Tue June 7, 2011
Providence teachers "speed date" for jobs
By ELISABETH HARRISON
PROVIDENCE, RI – Nearly 400 Providence teachers are hoping to find new jobs this week at a series of three job fairs. School officials describe it like speed dating for teachers. WRNI Education Reporter Elisabeth Harrison followed elementary school teachers last night as they tried to make a match with a principal.
Inside the gym and the auditorium at Del Sesto Middle school, dozens of teachers lined up to meet with principals who have openings on their staffs. Margaret Madoian brought a tote bag stuffed with student work and lesson plans from her 30 years as an elementary school teacher.
"I've always had an updated resume," says Madoian. "They wanted two artifacts -- I tend to over do things so I had to go through albums and albums and students work, and it took me maybe about six weeks to compile everything on my own time."
Some 400 Providence teachers - most displaced by school closures - are vying for 240 positions. In the interest of time, district officials gave each principal a table, and the teachers had four hours to complete as many interviews as possible.
"We're just so on edge cause we need a job. We're terminated and this is our life. its just very scary."
That teacher asked that her name not be used out of concern that it could affect her ability to get hired, and many teachers echoed her fears. Sixth grade teacher Ed Jirmin waited over an hour for one interview -- He is losing his job in a bilingual program that will serve only Kindergarten and 1st grade in the fall.
"We're not appreciated as educators," says Jirmin. "I just feel as if what's going on is demeaning to my profession, it's pretty sad."
Demeaning teachers is not what school officials say they are trying to do.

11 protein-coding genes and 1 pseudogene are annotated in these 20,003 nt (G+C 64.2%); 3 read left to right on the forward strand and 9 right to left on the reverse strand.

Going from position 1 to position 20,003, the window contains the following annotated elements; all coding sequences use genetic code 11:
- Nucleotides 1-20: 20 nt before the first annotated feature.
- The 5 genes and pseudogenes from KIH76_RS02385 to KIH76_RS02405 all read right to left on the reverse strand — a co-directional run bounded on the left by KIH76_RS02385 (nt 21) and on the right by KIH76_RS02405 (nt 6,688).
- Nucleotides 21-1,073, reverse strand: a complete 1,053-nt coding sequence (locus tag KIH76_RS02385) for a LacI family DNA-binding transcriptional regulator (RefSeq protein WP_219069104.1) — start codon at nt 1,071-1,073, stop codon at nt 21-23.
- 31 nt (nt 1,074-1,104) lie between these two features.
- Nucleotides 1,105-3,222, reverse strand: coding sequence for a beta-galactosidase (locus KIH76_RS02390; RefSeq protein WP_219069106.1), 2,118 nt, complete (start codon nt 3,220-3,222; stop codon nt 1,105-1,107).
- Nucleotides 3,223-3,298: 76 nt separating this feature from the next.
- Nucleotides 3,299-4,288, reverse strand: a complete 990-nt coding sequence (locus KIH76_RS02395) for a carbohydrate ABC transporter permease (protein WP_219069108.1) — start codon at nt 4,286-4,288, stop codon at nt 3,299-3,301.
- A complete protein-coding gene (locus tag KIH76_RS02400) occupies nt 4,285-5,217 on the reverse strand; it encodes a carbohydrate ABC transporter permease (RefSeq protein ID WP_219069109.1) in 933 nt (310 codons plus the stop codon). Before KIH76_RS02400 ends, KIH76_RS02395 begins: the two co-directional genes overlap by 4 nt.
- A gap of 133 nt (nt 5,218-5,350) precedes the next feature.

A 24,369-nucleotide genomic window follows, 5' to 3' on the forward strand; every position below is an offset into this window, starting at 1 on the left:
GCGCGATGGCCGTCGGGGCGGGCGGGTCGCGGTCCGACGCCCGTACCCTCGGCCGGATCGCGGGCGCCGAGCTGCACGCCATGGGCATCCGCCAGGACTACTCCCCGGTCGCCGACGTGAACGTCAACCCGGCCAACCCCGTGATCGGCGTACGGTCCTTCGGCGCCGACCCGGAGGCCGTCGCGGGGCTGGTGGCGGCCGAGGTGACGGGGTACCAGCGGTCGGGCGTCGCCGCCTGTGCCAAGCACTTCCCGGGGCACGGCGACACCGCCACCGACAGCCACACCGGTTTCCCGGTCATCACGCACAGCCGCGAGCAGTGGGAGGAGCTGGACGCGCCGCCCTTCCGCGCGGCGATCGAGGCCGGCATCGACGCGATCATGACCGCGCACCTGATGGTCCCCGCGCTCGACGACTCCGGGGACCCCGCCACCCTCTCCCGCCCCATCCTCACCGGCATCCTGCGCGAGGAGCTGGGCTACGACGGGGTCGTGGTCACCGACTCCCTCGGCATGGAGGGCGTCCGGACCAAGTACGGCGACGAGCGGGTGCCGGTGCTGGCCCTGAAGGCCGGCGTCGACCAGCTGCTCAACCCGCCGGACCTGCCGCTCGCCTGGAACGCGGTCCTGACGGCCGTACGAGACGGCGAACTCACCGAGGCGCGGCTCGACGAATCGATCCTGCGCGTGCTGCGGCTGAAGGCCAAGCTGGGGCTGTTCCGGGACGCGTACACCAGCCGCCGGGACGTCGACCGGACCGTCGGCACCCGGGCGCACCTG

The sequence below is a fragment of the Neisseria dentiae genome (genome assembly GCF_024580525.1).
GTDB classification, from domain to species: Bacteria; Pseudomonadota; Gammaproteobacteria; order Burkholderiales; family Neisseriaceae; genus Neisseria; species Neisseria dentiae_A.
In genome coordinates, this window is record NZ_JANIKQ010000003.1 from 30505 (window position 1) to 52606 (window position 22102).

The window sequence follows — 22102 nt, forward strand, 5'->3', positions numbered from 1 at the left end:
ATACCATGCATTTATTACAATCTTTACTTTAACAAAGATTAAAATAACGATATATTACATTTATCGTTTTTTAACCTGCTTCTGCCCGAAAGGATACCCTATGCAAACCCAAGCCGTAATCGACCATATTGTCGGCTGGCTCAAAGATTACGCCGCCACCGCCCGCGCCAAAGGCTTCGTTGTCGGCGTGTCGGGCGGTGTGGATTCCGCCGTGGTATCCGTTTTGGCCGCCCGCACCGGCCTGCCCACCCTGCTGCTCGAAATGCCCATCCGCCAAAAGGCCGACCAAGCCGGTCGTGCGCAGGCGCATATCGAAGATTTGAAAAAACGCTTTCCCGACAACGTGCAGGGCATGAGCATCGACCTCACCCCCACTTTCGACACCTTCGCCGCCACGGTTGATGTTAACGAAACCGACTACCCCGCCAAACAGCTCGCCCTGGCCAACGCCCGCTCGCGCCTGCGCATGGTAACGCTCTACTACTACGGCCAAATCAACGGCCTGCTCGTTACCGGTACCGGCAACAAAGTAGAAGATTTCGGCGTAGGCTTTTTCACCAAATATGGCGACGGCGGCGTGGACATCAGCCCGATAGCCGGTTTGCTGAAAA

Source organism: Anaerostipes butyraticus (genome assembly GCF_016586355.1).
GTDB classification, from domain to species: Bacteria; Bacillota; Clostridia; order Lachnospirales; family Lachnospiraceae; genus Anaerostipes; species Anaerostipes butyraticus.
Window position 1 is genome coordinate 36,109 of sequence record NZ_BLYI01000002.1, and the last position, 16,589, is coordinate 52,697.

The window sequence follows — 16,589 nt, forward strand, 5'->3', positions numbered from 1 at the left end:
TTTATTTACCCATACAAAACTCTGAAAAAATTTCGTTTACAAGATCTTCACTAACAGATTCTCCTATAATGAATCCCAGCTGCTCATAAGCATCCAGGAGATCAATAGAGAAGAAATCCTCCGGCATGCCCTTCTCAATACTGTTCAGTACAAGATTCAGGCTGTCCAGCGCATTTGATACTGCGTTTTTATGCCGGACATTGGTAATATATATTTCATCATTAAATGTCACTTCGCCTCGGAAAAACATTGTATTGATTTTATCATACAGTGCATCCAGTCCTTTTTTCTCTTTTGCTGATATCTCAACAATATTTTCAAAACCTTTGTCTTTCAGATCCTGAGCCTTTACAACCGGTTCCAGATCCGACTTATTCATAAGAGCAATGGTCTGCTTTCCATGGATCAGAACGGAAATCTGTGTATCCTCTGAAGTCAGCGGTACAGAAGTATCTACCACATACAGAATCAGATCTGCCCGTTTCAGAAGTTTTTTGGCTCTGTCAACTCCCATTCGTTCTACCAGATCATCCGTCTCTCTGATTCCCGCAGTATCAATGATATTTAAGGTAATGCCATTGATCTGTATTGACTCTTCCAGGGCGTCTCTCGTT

Providence Public Schools spokeswoman Christina O'Reilly says teachers were encouraged to contact principals before the match event and set up separate interviews. The goal was to give both teachers and principals a chance to find a good fit.
We certainly recognize that teachers are not interchangeable. They are not widgets. They're people, and they're professionals and doing this sort of an open match hiring process gave a chance for each teacher to make their best case about their own professional credentials to a principal who's looking for someone to fill a position.
By Thursday morning, June 9th, teachers must rank their top choices then principals will do the same, and the district will try to match people accordingly. School officials see this as the fairest way to place displaced people into openings. Still, many Providence teachers have deep misgivings.
"You don't want depressed, scared, angry, anxious people in front of your children. That is not good for education."
Anna Kupperman, a high school teacher whose job is not at risk this year, says she is still upset by the way the district fired all of its teachers earlier this year. She says the letter notifying her that she would get her job back made it clear she can be fired again.
"Its just, its not how you treat employees if you want them to care about what they do an not feel demoralized," she says. "Did this make me want to go home over the weekend and look through 130 journals, or read the novel I was teaching the next week? It made me want to like throw something."
Providence school officials say the blanket firing was regrettable but necessary as they look to save $28 million. And they say teachers will have more chances to apply for openings, as they finalize staffing needs over the summer. Meanwhile, the teachers' union lawsuit alleging wrongful dismissals is still making its way through court.
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